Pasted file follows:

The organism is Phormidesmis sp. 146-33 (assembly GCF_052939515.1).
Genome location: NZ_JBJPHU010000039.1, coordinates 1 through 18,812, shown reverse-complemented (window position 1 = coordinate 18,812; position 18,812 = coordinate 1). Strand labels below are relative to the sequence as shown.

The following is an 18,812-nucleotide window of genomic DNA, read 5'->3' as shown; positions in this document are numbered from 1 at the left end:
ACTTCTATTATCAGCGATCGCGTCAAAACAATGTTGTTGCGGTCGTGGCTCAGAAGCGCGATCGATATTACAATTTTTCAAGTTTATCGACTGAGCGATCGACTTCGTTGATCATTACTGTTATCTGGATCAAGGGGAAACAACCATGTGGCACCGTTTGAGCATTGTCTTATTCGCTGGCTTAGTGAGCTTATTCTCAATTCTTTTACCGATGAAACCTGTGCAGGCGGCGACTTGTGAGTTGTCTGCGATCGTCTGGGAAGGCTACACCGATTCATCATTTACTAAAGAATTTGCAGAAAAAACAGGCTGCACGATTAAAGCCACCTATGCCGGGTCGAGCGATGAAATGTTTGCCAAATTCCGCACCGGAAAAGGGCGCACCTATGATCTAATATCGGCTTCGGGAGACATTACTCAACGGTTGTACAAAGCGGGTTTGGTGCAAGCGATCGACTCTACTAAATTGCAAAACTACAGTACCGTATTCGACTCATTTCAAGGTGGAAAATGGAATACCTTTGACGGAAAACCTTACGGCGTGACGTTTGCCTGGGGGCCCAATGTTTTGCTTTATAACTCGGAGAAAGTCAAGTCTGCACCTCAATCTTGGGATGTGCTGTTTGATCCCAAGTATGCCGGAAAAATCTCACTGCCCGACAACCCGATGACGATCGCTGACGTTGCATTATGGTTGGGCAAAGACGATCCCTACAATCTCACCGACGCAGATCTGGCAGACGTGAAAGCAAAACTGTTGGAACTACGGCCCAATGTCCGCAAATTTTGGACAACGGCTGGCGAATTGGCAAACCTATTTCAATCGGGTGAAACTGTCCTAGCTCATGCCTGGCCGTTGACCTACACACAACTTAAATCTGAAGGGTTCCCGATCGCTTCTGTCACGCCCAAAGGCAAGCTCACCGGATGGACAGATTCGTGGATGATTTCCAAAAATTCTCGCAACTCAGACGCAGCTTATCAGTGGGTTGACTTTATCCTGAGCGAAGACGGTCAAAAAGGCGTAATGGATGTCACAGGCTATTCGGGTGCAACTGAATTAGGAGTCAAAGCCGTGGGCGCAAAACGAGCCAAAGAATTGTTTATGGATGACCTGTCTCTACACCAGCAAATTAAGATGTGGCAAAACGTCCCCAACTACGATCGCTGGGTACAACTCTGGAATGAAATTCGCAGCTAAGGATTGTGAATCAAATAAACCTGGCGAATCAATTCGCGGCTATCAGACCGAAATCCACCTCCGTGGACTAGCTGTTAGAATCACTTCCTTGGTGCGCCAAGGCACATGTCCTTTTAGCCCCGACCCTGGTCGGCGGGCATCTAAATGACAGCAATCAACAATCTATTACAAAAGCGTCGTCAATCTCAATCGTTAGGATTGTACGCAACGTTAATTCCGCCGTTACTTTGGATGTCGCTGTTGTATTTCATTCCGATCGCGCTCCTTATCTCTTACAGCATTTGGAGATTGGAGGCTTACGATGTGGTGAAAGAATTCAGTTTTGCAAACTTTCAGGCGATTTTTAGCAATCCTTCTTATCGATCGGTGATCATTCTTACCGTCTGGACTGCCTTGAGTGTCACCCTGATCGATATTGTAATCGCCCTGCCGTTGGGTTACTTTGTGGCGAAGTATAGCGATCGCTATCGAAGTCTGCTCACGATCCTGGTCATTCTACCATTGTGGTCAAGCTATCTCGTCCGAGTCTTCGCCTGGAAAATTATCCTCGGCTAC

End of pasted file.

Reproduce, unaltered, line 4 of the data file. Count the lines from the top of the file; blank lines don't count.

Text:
ACTTCTATTATCAGCGATCGCGTCAAAACAATGTTGTTGCGGTCGTGGCTCAGAAGCGCGATCGATATTACAATTTTTCAAGTTTATCGACTGAGCGATCGACTTCGTTGATCATTACTGTTATCTGGATCAAGGGGAAACAACCATGTGGCACCGTTTGAGCATTGTCTTATTCGCTGGCTTAGTGAGCTTATTCTCAATTCTTTTACCGATGAAACCTGTGCAGGCGGCGACTTGTGAGTTGTCTGCGATCGTCTGGGAAGGCTACACCGATTCATCATTTACTAAAGAATTTGCAGAAAAAACAGGCTGCACGATTAAAGCCACCTATGCCGGGTCGAGCGATGAAATGTTTGCCAAATTCCGCACCGGAAAAGGGCGCACCTATGATCTAATATCGGCTTCGGGAGACATTACTCAACGGTTGTACAAAGCGGGTTTGGTGCAAGCGATCGACTCTACTAAATTGCAAAACTACAGTACCGTATTCGACTCATTTCAAGGTGGAAAATGGAATACCTTTGACGGAAAACCTTACGGCGTGACGTTTGCCTGGGGGCCCAATGTTTTGCTTTATAACTCGGAGAAAGTCAAGTCTGCACCTCAATCTTGGGATGTGCTGTTTGATCCCAAGTATGCCGGAAAAATCTCACTGCCCGACAACCCGATGACGATCGCTGACGTTGCATTATGGTTGGGCAAAGACGATCCCTACAATCTCACCGACGCAGATCTGGCAGACGTGAAAGCAAAACTGTTGGAACTACGGCCCAATGTCCGCAAATTTTGGACAACGGCTGGCGAATTGGCAAACCTATTTCAATCGGGTGAAACTGTCCTAGCTCATGCCTGGCCGTTGACCTACACACAACTTAAATCTGAAGGGTTCCCGATCGCTTCTGTCACGCCCAAAGGCAAGCTCACCGGATGGACAGATTCGTGGATGATTTCCAAAAATTCTCGCAACTCAGACGCAGCTTATCAGTGGGTTGACTTTATCCTGAGCGAAGACGGTCAAAAAGGCGTAATGGATGTCACAGGCTATTCGGGTGCAACTGAATTAGGAGTCAAAGCCGTGGGCGCAAAACGAGCCAAAGAATTGTTTATGGATGACCTGTCTCTACACCAGCAAATTAAGATGTGGCAAAACGTCCCCAACTACGATCGCTGGGTACAACTCTGGAATGAAATTCGCAGCTAAGGATTGTGAATCAAATAAACCTGGCGAATCAATTCGCGGCTATCAGACCGAAATCCACCTCCGTGGACTAGCTGTTAGAATCACTTCCTTGGTGCGCCAAGGCACATGTCCTTTTAGCCCCGACCCTGGTCGGCGGGCATCTAAATGACAGCAATCAACAATCTATTACAAAAGCGTCGTCAATCTCAATCGTTAGGATTGTACGCAACGTTAATTCCGCCGTTACTTTGGATGTCGCTGTTGTATTTCATTCCGATCGCGCTCCTTATCTCTTACAGCATTTGGAGATTGGAGGCTTACGATGTGGTGAAAGAATTCAGTTTTGCAAACTTTCAGGCGATTTTTAGCAATCCTTCTTATCGATCGGTGATCATTCTTACCGTCTGGACTGCCTTGAGTGTCACCCTGATCGATATTGTAATCGCCCTGCCGTTGGGTTACTTTGTGGCGAAGTATAGCGATCGCTATCGAAGTCTGCTCACGATCCTGGTCATTCTACCATTGTGGTCAAGCTATCTCGTCCGAGTCTTCGCCTGGAAAATTATCCTCGGCTAC